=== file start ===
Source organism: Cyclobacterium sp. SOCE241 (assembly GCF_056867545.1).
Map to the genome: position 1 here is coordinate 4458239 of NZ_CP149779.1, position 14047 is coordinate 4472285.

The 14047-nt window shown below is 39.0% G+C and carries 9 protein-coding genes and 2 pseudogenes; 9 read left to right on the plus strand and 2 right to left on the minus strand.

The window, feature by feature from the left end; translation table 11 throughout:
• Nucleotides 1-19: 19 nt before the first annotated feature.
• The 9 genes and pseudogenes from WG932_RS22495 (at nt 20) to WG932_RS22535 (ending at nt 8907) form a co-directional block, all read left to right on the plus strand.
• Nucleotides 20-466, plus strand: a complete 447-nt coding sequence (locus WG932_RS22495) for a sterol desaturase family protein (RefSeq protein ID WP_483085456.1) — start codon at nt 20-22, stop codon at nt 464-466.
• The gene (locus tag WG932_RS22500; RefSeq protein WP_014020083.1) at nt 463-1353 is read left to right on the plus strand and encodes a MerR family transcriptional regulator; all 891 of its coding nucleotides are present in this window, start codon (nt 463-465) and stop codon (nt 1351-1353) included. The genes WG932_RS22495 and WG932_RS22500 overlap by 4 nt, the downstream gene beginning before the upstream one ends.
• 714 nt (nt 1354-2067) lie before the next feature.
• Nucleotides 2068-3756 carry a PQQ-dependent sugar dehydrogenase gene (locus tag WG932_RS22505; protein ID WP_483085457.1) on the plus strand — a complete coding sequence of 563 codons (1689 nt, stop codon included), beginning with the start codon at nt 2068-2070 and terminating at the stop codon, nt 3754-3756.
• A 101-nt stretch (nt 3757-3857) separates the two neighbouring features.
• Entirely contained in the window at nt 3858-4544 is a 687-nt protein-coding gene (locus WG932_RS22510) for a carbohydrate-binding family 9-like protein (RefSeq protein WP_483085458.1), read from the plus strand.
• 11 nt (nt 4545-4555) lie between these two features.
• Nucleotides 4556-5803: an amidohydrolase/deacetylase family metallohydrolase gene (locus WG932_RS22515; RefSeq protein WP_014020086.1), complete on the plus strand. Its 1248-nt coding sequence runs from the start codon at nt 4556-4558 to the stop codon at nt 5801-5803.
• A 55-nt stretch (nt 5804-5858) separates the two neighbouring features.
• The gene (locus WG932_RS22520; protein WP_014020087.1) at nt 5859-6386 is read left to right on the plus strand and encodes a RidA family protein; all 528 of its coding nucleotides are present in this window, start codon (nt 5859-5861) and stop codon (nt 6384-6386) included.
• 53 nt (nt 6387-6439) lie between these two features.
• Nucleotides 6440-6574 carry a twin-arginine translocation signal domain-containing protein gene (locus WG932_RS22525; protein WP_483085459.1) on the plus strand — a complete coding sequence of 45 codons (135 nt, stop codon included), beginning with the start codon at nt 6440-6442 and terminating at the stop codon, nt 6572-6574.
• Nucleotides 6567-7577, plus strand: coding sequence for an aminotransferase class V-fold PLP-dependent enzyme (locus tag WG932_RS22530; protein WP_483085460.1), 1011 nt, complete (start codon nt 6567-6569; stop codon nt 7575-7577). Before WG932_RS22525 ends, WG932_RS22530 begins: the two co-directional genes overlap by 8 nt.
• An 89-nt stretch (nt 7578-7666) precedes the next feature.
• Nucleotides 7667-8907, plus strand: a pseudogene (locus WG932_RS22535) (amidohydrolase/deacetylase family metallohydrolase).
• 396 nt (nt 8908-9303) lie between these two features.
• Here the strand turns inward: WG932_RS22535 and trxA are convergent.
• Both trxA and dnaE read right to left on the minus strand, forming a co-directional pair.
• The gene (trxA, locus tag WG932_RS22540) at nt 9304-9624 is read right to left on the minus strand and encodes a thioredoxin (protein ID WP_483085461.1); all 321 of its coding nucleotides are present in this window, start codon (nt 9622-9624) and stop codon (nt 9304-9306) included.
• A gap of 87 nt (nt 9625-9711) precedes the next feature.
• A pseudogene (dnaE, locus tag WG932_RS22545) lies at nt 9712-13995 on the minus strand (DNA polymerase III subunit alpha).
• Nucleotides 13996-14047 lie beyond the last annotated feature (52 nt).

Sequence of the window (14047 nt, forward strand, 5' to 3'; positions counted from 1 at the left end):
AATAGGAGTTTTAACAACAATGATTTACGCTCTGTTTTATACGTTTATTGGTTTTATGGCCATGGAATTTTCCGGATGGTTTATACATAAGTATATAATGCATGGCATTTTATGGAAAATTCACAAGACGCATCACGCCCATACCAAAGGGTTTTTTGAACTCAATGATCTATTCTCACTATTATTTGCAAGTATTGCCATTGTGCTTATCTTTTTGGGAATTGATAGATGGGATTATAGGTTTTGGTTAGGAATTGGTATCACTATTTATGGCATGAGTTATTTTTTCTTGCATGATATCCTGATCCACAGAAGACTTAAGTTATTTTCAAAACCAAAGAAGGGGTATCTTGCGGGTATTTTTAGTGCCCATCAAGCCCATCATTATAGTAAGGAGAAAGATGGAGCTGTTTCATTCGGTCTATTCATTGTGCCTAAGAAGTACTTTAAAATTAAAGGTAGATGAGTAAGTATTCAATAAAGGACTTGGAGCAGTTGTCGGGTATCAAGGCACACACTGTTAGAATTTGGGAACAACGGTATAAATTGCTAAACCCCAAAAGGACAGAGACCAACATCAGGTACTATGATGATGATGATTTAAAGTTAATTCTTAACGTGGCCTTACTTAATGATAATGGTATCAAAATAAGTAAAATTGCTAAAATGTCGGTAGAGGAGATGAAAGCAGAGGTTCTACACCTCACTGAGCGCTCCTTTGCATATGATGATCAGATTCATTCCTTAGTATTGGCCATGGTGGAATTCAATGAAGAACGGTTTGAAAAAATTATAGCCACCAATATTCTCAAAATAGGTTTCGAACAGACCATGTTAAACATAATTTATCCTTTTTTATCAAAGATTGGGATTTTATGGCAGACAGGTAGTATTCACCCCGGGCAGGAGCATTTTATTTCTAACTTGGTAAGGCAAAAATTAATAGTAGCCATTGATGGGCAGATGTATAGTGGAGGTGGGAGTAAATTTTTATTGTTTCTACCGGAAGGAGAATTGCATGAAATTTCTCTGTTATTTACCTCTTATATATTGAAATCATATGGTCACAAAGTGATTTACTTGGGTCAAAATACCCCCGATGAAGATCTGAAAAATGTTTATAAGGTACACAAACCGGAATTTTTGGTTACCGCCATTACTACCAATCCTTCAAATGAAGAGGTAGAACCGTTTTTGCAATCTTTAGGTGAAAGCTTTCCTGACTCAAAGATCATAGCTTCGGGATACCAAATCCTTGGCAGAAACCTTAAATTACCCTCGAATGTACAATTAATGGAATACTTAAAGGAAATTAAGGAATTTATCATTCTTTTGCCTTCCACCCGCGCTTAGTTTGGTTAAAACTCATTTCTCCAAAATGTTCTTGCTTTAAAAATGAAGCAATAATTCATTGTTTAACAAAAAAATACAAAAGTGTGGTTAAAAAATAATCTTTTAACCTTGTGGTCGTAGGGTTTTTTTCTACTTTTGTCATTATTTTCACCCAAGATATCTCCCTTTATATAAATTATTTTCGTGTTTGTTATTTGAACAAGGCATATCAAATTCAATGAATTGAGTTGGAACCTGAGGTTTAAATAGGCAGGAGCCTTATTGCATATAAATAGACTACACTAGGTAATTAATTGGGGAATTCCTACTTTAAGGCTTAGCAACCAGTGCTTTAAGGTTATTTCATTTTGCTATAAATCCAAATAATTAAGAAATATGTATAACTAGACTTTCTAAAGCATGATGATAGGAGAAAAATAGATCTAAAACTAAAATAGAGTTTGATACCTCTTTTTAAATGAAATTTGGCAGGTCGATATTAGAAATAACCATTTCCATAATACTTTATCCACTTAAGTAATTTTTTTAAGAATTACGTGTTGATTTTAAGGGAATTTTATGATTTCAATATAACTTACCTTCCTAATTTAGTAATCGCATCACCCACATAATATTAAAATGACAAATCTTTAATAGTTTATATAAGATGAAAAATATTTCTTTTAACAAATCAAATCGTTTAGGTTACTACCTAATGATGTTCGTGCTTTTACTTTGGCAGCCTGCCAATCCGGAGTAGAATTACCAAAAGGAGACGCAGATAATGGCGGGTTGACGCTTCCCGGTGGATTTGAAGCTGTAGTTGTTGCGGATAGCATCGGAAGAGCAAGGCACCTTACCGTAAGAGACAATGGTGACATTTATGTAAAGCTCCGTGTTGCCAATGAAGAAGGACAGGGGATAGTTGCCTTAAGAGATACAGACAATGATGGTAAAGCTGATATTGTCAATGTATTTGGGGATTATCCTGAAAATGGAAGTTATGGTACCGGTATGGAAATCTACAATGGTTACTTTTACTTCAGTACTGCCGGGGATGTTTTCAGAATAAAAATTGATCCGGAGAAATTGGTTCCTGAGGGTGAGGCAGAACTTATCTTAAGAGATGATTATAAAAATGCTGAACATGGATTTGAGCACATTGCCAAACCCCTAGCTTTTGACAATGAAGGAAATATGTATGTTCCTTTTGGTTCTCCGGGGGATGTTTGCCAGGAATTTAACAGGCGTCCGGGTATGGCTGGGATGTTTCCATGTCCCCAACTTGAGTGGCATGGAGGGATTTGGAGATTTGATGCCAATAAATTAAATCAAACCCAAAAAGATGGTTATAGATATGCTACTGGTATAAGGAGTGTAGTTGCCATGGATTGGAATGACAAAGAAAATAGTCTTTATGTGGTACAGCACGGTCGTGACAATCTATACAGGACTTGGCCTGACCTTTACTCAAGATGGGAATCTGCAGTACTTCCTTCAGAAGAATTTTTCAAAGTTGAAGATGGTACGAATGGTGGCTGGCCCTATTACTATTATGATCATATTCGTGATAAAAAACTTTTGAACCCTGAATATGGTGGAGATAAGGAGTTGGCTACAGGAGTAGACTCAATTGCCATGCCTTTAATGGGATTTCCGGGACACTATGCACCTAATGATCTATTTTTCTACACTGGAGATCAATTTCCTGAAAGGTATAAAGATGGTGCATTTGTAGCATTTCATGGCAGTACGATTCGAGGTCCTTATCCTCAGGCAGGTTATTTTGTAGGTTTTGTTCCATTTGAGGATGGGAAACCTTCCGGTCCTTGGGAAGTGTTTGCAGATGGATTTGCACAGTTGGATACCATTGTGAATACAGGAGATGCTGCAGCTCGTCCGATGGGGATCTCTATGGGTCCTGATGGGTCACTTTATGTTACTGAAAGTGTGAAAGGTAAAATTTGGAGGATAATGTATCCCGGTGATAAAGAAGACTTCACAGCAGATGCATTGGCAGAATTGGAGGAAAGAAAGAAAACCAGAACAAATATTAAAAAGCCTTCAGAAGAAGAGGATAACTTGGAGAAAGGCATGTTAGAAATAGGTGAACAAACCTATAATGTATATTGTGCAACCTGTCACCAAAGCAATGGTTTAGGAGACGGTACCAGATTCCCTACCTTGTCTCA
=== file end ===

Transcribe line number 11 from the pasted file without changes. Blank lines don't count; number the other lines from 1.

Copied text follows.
• A 101-nt stretch (nt 3757-3857) separates the two neighbouring features.